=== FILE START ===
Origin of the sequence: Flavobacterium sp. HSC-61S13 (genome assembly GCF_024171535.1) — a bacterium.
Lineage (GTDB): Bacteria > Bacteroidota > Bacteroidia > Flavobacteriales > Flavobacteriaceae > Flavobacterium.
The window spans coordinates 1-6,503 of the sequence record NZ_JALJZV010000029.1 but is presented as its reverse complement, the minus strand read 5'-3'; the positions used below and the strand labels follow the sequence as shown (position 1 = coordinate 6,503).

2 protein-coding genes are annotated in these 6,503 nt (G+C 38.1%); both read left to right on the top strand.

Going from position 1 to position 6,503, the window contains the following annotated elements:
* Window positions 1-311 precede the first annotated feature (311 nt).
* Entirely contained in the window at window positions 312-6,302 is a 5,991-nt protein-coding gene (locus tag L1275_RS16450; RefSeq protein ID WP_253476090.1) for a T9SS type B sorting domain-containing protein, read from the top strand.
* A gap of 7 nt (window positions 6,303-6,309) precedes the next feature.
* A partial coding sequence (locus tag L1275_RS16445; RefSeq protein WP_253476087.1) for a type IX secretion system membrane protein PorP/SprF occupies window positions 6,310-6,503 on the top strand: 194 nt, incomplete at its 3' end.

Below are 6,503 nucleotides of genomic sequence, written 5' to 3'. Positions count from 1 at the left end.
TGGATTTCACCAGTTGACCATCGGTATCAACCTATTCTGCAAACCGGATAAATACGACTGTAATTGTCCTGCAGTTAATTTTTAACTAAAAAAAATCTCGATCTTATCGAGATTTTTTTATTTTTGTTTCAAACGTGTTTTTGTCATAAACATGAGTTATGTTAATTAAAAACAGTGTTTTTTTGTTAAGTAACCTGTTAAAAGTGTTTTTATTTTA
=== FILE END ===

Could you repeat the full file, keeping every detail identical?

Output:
Origin of the sequence: Flavobacterium sp. HSC-61S13 (genome assembly GCF_024171535.1) — a bacterium.
Lineage (GTDB): Bacteria > Bacteroidota > Bacteroidia > Flavobacteriales > Flavobacteriaceae > Flavobacterium.
The window spans coordinates 1-6,503 of the sequence record NZ_JALJZV010000029.1 but is presented as its reverse complement, the minus strand read 5'-3'; the positions used below and the strand labels follow the sequence as shown (position 1 = coordinate 6,503).

2 protein-coding genes are annotated in these 6,503 nt (G+C 38.1%); both read left to right on the top strand.

Going from position 1 to position 6,503, the window contains the following annotated elements:
* Window positions 1-311 precede the first annotated feature (311 nt).
* Entirely contained in the window at window positions 312-6,302 is a 5,991-nt protein-coding gene (locus tag L1275_RS16450; RefSeq protein ID WP_253476090.1) for a T9SS type B sorting domain-containing protein, read from the top strand.
* A gap of 7 nt (window positions 6,303-6,309) precedes the next feature.
* A partial coding sequence (locus tag L1275_RS16445; RefSeq protein WP_253476087.1) for a type IX secretion system membrane protein PorP/SprF occupies window positions 6,310-6,503 on the top strand: 194 nt, incomplete at its 3' end.

Below are 6,503 nucleotides of genomic sequence, written 5' to 3'. Positions count from 1 at the left end.
TGGATTTCACCAGTTGACCATCGGTATCAACCTATTCTGCAAACCGGATAAATACGACTGTAATTGTCCTGCAGTTAATTTTTAACTAAAAAAAATCTCGATCTTATCGAGATTTTTTTATTTTTGTTTCAAACGTGTTTTTGTCATAAACATGAGTTATGTTAATTAAAAACAGTGTTTTTTTGTTAAGTAACCTGTTAAAAGTGTTTTTATTTTA